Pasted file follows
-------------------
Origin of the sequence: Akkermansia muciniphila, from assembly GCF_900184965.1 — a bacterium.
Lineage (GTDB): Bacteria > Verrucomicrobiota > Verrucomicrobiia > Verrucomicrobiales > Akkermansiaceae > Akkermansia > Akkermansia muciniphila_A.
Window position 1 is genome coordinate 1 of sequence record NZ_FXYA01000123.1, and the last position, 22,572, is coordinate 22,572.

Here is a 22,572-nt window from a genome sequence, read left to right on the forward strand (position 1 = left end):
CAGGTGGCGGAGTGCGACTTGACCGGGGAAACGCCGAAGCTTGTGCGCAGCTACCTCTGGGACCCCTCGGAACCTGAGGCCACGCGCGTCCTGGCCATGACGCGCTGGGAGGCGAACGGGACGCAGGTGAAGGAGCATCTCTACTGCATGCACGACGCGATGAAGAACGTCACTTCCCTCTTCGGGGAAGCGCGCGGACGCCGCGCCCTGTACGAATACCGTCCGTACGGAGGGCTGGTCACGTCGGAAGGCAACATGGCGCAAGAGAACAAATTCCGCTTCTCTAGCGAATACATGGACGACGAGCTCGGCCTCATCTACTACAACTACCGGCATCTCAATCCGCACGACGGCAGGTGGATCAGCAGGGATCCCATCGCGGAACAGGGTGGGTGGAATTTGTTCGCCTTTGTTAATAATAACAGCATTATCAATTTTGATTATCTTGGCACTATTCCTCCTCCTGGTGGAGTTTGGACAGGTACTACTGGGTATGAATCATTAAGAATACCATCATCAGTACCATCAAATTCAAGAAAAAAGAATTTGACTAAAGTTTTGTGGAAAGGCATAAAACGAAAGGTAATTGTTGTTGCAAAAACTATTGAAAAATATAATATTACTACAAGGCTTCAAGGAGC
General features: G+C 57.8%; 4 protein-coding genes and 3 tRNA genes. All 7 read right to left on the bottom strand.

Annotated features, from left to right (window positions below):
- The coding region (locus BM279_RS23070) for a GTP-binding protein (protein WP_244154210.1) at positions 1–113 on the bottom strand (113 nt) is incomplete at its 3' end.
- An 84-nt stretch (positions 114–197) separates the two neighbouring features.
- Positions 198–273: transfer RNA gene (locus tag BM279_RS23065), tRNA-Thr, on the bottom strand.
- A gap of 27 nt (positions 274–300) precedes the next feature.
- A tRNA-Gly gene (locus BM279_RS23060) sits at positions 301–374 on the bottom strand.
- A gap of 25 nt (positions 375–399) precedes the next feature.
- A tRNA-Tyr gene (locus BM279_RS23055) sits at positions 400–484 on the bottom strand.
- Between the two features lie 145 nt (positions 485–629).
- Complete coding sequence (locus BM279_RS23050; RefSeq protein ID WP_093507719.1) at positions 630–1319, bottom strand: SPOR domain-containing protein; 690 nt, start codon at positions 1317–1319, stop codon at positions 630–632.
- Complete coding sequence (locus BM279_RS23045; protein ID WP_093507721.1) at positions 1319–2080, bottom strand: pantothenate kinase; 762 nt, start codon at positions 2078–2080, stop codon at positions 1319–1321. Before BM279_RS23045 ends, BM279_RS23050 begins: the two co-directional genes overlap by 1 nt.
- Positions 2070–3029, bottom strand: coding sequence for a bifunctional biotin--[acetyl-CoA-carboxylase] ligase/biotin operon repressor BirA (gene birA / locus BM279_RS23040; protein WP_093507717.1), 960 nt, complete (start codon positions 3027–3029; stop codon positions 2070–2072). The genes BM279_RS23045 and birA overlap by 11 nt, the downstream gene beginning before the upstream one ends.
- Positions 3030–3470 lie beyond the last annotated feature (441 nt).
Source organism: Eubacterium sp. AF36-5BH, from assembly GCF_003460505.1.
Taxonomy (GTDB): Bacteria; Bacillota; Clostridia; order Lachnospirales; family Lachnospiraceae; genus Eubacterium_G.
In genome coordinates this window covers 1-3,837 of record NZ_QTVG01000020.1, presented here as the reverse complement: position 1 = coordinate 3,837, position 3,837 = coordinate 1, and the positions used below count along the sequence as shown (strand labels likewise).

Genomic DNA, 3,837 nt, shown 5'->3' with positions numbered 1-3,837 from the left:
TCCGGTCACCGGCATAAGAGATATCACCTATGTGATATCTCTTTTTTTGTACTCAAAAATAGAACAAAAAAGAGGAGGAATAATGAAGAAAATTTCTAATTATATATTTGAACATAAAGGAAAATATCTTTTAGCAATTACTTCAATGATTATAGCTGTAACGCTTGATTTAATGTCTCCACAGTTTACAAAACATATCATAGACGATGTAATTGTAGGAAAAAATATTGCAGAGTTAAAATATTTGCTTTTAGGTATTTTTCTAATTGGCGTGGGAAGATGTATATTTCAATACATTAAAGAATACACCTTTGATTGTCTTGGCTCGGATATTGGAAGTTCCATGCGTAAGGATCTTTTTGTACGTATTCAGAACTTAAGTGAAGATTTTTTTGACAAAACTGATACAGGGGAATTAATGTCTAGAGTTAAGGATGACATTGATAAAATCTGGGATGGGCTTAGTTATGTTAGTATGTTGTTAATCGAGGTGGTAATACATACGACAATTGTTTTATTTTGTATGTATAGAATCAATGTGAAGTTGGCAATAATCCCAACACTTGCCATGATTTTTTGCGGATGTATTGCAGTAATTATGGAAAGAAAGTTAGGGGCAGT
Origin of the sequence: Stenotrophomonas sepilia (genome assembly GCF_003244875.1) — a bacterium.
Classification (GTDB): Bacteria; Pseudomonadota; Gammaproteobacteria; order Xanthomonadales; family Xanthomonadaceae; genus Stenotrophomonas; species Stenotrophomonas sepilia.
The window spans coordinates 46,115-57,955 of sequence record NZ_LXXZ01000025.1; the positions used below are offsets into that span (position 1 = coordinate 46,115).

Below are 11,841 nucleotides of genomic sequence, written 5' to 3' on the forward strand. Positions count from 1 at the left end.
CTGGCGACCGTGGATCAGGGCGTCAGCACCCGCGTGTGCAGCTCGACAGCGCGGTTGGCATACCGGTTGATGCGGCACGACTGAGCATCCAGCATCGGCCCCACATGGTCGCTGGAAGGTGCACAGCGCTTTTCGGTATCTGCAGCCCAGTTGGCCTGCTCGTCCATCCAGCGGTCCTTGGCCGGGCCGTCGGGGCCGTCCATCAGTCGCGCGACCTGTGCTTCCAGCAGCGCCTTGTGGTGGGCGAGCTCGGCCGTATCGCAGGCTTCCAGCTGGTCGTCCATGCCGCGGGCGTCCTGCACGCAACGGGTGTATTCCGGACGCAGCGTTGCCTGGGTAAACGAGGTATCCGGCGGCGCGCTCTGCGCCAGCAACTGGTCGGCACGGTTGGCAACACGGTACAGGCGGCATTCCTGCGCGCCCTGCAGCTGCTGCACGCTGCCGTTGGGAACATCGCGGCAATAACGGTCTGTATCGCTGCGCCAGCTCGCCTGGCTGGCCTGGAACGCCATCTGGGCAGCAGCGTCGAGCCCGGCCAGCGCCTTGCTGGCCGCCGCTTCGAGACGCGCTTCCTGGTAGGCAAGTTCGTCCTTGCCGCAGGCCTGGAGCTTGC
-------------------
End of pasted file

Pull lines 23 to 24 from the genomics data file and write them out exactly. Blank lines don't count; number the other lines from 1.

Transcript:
Genomic DNA, 3,837 nt, shown 5'->3' with positions numbered 1-3,837 from the left:
TCCGGTCACCGGCATAAGAGATATCACCTATGTGATATCTCTTTTTTTGTACTCAAAAATAGAACAAAAAAGAGGAGGAATAATGAAGAAAATTTCTAATTATATATTTGAACATAAAGGAAAATATCTTTTAGCAATTACTTCAATGATTATAGCTGTAACGCTTGATTTAATGTCTCCACAGTTTACAAAACATATCATAGACGATGTAATTGTAGGAAAAAATATTGCAGAGTTAAAATATTTGCTTTTAGGTATTTTTCTAATTGGCGTGGGAAGATGTATATTTCAATACATTAAAGAATACACCTTTGATTGTCTTGGCTCGGATATTGGAAGTTCCATGCGTAAGGATCTTTTTGTACGTATTCAGAACTTAAGTGAAGATTTTTTTGACAAAACTGATACAGGGGAATTAATGTCTAGAGTTAAGGATGACATTGATAAAATCTGGGATGGGCTTAGTTATGTTAGTATGTTGTTAATCGAGGTGGTAATACATACGACAATTGTTTTATTTTGTATGTATAGAATCAATGTGAAGTTGGCAATAATCCCAACACTTGCCATGATTTTTTGCGGATGTATTGCAGTAATTATGGAAAGAAAGTTAGGGGCAGT